What’s truly amazing about this quote is when it came from. Yes… when. It is credited to Epictetus, a philosopher who lived from 55AD to 135AD. He was a Greek-born slave in Rome who became a great philosopher and teacher, and was eventually granted his freedom.
“If you want to improve, be content to be thought foolish and stupid.”
There’s a lot of comfort to be found in knowing we aren’t the only ones who’ve struggled with trying to find our way in an increasingly complex world. As can be seen with these additional Epictetus quotes, people have been struggling with the same basic problems, situations, and issues throughout time.
“Make the best use of what is in your power, and take the rest as it happens.”
At the very least, these quotes are absolute evidence that we aren’t the only ones trying to do and be more. If people in Epictetus’s time needed to be reminded that there are other ways to approach life rather than being satisfied to live a life by default, then you gotta know that getting stuck is just part of the process of living.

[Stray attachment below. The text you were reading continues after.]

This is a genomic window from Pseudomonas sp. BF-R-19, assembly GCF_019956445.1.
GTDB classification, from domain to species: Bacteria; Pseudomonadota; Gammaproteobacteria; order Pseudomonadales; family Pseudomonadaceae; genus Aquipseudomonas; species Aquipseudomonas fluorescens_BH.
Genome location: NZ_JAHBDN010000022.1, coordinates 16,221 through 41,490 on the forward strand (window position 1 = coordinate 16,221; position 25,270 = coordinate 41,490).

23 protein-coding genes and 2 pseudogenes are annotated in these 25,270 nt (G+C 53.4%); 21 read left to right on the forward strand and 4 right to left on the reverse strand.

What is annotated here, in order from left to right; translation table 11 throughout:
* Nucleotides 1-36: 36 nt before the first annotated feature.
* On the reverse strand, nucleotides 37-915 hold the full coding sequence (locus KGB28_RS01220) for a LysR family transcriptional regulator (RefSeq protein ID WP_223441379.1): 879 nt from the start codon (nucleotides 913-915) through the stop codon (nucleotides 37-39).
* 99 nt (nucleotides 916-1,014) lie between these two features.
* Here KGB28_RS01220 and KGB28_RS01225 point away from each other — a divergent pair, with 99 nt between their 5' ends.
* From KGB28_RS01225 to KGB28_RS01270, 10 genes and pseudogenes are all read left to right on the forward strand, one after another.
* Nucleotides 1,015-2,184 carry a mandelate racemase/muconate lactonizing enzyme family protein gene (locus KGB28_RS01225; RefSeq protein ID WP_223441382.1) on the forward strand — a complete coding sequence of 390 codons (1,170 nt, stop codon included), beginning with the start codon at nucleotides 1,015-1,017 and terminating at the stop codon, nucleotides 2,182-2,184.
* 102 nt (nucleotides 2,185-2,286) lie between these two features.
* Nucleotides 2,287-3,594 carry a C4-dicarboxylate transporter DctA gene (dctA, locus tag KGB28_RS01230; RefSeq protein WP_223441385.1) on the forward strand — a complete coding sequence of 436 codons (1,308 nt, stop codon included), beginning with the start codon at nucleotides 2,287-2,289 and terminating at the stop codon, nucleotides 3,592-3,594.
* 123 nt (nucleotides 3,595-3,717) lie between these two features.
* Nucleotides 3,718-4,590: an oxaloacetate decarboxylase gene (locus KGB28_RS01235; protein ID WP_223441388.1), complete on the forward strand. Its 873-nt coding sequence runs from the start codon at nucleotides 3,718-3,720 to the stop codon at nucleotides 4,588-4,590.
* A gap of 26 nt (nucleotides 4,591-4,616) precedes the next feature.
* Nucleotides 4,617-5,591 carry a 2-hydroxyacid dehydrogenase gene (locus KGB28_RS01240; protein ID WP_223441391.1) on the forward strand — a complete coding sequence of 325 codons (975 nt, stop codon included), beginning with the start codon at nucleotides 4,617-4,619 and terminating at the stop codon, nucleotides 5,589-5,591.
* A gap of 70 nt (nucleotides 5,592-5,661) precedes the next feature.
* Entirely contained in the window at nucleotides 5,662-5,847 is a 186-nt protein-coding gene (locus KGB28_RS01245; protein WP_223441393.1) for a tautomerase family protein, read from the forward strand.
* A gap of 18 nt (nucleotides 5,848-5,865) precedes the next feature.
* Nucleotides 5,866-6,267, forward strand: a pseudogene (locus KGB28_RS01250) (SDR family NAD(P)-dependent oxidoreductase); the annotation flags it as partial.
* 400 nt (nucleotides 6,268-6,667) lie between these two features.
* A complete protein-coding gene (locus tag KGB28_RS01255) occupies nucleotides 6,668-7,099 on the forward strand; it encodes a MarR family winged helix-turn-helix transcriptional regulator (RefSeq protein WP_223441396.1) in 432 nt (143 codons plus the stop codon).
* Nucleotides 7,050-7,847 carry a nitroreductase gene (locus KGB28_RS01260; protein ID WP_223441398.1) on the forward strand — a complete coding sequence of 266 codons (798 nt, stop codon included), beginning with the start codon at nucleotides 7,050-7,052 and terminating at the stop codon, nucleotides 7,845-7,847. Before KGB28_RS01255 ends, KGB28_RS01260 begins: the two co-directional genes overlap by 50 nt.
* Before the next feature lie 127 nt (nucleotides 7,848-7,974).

“There is only one way to happiness and that is to cease worrying about things which are beyond the power of our will.”
It’s nice to know there have always been people thinking about how to live a life worth living—probably even before anyone listening to what those first teachers had to say was capable of writing down what they were saying. It’s a relief to know that even though they weren’t able to provide definitive answers either, they were able to provided approaches to life’s conundrums that have quite literally stood the test of time. Each of these ancient quotes (and the not-so-ancient quote at the end) is just as relevant today as it was over 2000 years ago...
“First say to yourself what you would be; and then do what you have to do.”
- Valerie Utton